Wanted dead or alive - News - Gondwana Collection

News

Gondwana's Newsroom

Wanted dead or alive

Avatar of inke inke - 01. May 2015 - Discover Namibia

A plain wooden cross marks Nhadiep’s grave.

Thirty years after the death of the notorious Nhadiep, a shiver of fear still runs through southern Namibia whenever his name is mentioned and people are quick to say: “Meneer, hou op van Nhadiep te praat” (Sir, stop talking about Nhadiep). They grew up frightened into obedience by their parents’ threats that the South’s most feared man would come after them.

For a period of eighteen months Nhadiep was a fugitive on the run from the law. The largest manhunt in the history of the South took place in March 1982 involving the police, army and airforce, with no success, much to everyone’s embarrassment. Farmers in the area recall that everyone, “except the submarines”, was out looking for him.

Nicknamed Nhadiep, from the Afrikaans word “nat” (wet) because as a baby he used to often cry and wet himself, Nhadiep’s mother says that he was a pigeon-toed child who preferred his own company, often bullying smaller children when they came too close. Born Klaas Pieters, also sometimes called Klaas Tekkies, he was no more unusual than most boys his age. According to his aunt from Grünau, the defining moment for this quiet and hard-working boy came when he was a young man in his early twenties. At that time he was earning money doing odd jobs and learning various skills. On a momentous day, his uncle invited him to a shebeen for a few drinks and the men soon began to quarrel. Suddenly his uncle jumped up and hit Nhadiep across the face. Provoked and angry, Nhadiep took out his knife, stabbed his uncle and ran home. The Nama, renowned for their storytelling ability, relate how the story followed him back to the house and through the small village. Although his uncle was not fatally wounded, the words “Nhadiep stabbed his uncle” passed from mouth to mouth. The village was abuzz with the news and the story grew with each telling.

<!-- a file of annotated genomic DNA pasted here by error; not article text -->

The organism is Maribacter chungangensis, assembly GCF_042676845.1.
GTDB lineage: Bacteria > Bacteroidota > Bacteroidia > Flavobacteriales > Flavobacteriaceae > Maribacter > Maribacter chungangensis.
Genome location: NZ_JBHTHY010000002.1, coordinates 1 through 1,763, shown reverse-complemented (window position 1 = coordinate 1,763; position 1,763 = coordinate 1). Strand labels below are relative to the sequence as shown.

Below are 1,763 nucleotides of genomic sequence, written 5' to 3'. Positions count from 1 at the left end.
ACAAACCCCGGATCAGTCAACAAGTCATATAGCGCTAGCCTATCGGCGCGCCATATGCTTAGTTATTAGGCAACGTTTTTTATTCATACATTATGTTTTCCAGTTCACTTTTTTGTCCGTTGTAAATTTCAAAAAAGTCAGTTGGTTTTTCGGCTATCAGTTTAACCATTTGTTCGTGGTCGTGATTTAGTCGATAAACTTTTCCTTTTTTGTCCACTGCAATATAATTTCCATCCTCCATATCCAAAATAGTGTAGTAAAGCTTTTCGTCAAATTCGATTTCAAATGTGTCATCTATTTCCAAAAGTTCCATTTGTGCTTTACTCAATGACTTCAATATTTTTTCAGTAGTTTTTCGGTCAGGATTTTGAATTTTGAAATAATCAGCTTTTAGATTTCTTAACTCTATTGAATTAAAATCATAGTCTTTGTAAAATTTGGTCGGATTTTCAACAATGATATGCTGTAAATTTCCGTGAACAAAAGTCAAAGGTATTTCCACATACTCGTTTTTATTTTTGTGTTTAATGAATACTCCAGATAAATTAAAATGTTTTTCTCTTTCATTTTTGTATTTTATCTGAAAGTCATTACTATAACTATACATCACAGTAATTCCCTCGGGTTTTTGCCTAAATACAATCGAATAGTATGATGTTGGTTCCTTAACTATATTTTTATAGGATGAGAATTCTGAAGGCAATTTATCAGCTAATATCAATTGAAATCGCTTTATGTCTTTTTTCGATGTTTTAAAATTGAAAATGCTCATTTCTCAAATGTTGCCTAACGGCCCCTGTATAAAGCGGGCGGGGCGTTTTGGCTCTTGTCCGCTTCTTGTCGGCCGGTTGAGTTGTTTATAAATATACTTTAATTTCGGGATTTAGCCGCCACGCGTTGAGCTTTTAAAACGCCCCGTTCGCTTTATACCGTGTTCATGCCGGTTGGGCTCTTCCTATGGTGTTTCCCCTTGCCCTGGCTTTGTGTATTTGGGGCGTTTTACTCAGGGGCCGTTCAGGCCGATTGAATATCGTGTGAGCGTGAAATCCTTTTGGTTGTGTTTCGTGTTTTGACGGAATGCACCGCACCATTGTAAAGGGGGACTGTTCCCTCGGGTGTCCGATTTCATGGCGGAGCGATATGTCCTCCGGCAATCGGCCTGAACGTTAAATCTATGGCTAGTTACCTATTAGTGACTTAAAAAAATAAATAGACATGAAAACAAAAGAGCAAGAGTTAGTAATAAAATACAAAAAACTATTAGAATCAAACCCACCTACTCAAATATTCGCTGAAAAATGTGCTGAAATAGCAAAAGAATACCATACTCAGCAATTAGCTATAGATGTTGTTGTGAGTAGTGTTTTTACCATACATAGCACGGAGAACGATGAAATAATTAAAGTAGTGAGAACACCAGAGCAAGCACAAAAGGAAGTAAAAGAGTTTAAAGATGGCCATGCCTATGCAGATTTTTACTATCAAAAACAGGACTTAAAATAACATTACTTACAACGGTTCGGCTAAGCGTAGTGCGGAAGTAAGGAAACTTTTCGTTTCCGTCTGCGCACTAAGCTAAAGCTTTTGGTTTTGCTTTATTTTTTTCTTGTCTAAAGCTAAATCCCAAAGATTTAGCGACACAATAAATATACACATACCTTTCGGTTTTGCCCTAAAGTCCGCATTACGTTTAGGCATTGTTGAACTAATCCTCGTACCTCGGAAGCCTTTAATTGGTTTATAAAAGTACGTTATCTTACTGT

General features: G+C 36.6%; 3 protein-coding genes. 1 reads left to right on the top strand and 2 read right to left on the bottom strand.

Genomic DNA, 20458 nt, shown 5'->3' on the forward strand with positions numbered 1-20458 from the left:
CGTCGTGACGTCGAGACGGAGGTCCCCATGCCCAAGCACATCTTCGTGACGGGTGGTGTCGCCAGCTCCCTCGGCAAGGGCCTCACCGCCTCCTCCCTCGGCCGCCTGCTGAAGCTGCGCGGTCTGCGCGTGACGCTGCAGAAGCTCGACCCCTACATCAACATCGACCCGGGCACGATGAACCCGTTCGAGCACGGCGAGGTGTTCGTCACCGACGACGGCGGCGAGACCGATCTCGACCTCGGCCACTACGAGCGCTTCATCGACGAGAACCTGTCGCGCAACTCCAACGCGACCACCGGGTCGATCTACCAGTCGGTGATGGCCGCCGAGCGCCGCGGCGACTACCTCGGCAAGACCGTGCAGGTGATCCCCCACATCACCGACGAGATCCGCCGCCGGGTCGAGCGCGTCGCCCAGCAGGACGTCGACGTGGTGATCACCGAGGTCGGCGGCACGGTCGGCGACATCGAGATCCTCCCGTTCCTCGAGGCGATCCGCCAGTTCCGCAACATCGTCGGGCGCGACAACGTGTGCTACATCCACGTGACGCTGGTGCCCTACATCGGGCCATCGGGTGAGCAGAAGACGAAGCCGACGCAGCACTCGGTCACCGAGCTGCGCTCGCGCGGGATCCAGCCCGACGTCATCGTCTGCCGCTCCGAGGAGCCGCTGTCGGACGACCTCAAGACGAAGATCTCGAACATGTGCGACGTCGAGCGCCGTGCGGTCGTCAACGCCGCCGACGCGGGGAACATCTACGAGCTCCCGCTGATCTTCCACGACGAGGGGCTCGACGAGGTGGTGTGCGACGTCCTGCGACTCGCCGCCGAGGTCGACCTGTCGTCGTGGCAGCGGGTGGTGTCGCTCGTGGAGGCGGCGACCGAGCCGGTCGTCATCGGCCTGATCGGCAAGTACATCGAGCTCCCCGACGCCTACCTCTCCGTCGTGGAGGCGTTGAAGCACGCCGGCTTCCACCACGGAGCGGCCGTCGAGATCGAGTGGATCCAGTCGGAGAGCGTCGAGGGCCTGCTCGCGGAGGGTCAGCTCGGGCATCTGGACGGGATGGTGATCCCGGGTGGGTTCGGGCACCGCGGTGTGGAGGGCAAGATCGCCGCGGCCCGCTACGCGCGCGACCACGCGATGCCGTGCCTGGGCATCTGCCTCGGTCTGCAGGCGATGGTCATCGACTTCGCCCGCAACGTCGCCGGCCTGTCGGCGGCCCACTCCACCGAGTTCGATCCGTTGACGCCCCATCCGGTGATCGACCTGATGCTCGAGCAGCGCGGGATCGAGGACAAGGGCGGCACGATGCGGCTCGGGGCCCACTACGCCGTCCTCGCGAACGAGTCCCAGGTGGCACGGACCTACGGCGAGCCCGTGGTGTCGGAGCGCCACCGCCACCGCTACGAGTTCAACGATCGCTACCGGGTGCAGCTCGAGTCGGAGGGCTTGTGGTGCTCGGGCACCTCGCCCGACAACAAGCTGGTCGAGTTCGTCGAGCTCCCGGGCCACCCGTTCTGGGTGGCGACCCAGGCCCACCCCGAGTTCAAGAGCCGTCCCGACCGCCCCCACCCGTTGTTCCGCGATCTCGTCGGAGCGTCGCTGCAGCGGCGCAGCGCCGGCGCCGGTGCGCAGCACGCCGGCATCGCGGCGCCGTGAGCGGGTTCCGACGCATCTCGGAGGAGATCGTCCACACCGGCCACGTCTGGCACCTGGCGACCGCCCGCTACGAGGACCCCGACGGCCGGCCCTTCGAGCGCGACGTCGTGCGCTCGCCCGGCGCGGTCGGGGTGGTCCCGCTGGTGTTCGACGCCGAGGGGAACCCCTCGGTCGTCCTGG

Nhadiep was arrested and spent three months in prison paying for his crime. On his release he found that people’s attitudes toward him had changed and before long he found himself in a quarrel with a young man from the village. He once again resorted to using a knife and when a friend came to offer assistance, he stabbed him as well. He was arrested again and being a second-time offender for a violent crime did not expect any leniency from the court. In fear and desperation Nhadiep escaped from jail, breaking into the farmhouse on the farm Goibib on 15 October 1980 and stealing two rifles. Hearing a noise in the garage, he shot randomly in that direction, inadvertently killing farmworker Anna Paulus. He returned to his mother’s house in the village for the night but the next morning woke to hear that the police were on their way. This would be the last time his mother would see him alive. From then on, she, like everyone else, relied on the stories that circulated through the South for information.